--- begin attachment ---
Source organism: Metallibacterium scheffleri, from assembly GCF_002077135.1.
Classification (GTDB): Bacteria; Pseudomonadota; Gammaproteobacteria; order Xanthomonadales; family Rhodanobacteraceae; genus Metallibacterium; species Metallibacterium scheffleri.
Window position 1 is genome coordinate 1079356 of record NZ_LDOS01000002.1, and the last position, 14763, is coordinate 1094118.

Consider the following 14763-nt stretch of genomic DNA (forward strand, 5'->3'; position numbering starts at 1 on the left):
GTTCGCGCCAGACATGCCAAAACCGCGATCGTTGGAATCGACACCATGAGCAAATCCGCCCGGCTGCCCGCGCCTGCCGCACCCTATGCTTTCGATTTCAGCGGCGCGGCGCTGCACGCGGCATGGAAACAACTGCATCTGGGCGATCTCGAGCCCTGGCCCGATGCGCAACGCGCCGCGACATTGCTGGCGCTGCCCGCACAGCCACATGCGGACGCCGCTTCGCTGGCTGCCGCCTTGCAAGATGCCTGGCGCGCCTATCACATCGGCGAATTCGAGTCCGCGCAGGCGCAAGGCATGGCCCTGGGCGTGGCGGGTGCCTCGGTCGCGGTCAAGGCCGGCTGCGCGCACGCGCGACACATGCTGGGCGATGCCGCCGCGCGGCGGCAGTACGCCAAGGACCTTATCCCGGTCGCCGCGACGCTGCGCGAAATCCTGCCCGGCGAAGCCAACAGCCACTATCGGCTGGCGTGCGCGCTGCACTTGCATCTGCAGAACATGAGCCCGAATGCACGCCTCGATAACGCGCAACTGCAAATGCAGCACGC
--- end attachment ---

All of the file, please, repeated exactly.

Source organism: Metallibacterium scheffleri, from assembly GCF_002077135.1.
Classification (GTDB): Bacteria; Pseudomonadota; Gammaproteobacteria; order Xanthomonadales; family Rhodanobacteraceae; genus Metallibacterium; species Metallibacterium scheffleri.
Window position 1 is genome coordinate 1079356 of record NZ_LDOS01000002.1, and the last position, 14763, is coordinate 1094118.

Consider the following 14763-nt stretch of genomic DNA (forward strand, 5'->3'; position numbering starts at 1 on the left):
GTTCGCGCCAGACATGCCAAAACCGCGATCGTTGGAATCGACACCATGAGCAAATCCGCCCGGCTGCCCGCGCCTGCCGCACCCTATGCTTTCGATTTCAGCGGCGCGGCGCTGCACGCGGCATGGAAACAACTGCATCTGGGCGATCTCGAGCCCTGGCCCGATGCGCAACGCGCCGCGACATTGCTGGCGCTGCCCGCACAGCCACATGCGGACGCCGCTTCGCTGGCTGCCGCCTTGCAAGATGCCTGGCGCGCCTATCACATCGGCGAATTCGAGTCCGCGCAGGCGCAAGGCATGGCCCTGGGCGTGGCGGGTGCCTCGGTCGCGGTCAAGGCCGGCTGCGCGCACGCGCGACACATGCTGGGCGATGCCGCCGCGCGGCGGCAGTACGCCAAGGACCTTATCCCGGTCGCCGCGACGCTGCGCGAAATCCTGCCCGGCGAAGCCAACAGCCACTATCGGCTGGCGTGCGCGCTGCACTTGCATCTGCAGAACATGAGCCCGAATGCACGCCTCGATAACGCGCAACTGCAAATGCAGCACGC